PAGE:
The Massachusetts Bay Transportation Authority was found to be “not sufficient” in their efforts to guarantee safe operations on the Green Line, such as avoiding derailments, in a report by Protran Technology, a technology provider.
The Massachusetts Department of Public Utilities issued the request for a full evaluation of current conditions of track infrastructure and the MBTA’s ability to maintain track structure at an “acceptable level” in October 2016.
The assessment team came to the conclusion that the Green Line is in need of a “systematic renewal of … infrastructure.” They found that track maintenance and safety standards fail to meet current Federal Transit Administration, American Public Transportation Association or other industry recommended practices.
The report also found that most of the issues arose from problems with age and the design of the track. It also highlighted the importance of regular track maintenance and renewal.
Lisa Battiston, the deputy press secretary for the MBTA, wrote in an email to The Daily Free Press that the Green Line is working to improve its track with enhancements including the replacement of 28,450 feet of track, and over 1,000 ties and tie plates.
“A robust program for improvements to the Green Line track infrastructure is well underway,” Battison wrote. “These and other short-term improvements set the foundation for core infrastructure work, which will be done in the months and years ahead as part of a comprehensive Green Line Track Renewal Plan … When completed, costs for the Green Line track replacement project will near $120 million.”
Battison wrote that the Green Line has seen a significant decrease in derailments since track maintenance work began.
“Between 2014 and 2016, there were nineteen derailments,” Battison wrote in the email. “In 2017, there were three derailments, all of which were caused by human error, not track conditions. There was one derailment last month when a large amount of snow fell onto the tracks at Newton Centre, just as a trolley was departing the station.”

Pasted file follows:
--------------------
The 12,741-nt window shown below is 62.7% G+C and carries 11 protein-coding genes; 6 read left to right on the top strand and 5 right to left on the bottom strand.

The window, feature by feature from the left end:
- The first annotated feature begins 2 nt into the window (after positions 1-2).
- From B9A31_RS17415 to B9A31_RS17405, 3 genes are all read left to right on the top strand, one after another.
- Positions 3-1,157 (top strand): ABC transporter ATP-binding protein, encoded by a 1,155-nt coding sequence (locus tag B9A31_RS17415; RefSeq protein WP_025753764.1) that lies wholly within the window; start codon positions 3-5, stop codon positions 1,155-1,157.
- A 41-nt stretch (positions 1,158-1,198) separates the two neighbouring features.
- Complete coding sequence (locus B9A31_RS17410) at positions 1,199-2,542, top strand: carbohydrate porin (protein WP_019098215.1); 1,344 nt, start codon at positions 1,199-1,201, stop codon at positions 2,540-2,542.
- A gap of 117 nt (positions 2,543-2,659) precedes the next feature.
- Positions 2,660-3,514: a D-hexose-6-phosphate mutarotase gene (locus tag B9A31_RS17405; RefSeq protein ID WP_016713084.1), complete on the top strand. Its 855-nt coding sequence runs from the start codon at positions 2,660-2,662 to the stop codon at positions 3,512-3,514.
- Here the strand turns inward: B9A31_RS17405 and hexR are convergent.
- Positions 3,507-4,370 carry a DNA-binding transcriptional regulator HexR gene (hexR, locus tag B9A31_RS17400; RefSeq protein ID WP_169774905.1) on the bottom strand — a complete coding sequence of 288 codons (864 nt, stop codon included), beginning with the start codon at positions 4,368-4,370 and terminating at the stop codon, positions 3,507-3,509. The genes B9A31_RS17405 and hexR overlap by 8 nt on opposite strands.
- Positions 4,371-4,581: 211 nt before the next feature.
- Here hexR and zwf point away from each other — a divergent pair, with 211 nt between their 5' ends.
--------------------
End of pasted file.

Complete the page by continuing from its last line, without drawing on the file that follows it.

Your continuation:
The report cited the MBTA favors “on-time performance” over the long-term health of the system. Green line train operators and track inspectors are likewise insufficiency trained for the job, the report also states.
Richard Cranford, 63, of Charlestown, said money needs to be considered before contemplating improvements.
“Just like anything else, maintenance, as you go along, is better than waiting for it to break and fix,” Cranford said. “But also like anything else in society, society needs to come up with the money for this stuff, and that doesn’t seem to be a priority.”
The report states that, due to track infrastructure conditions, trains could be at times “operating at/or near potential derailment threshold limits” and that often, these types of conditions are only recognized or acted upon after a derailment or similar situation.
Ioannis Paschalidis, director for the Center for Information and Systems Engineering at Boston University, said issues with the line could contribute to bottleneck issues in Boston.
“Boston is already an extremely congested city, in terms of the use of the road network,” Paschalidis said. “In fact, it is in the top 6 or 7 urban areas in the U.S. in terms of congestion. I think there have been some studies which indicate that it is perhaps at the very top in terms of increased congestion per year. Clearly, this is related to the public transportation services and also the way they service them.”
Tommy Austin, 30, of Back Bay said he’s not surprised serious transportation issues are rarely discussed.
“As soon as someone gets killed, then all of sudden everyone is going to care,” Austin said. “It’s like any other issue in society. Once you let it get too far then something bad happens, then people start caring about it.”
Taylor Peck, 22, of Allston said she sees problems with the T regularly.
“There are issues that need to be faced and it would probably be better if they were done quicker, rather than last-minute fixes because [they] have done nothing,” Peck said. “I have lived in Allston on the B line for two, almost three years now and it has been an issue the whole time I’ve been here.”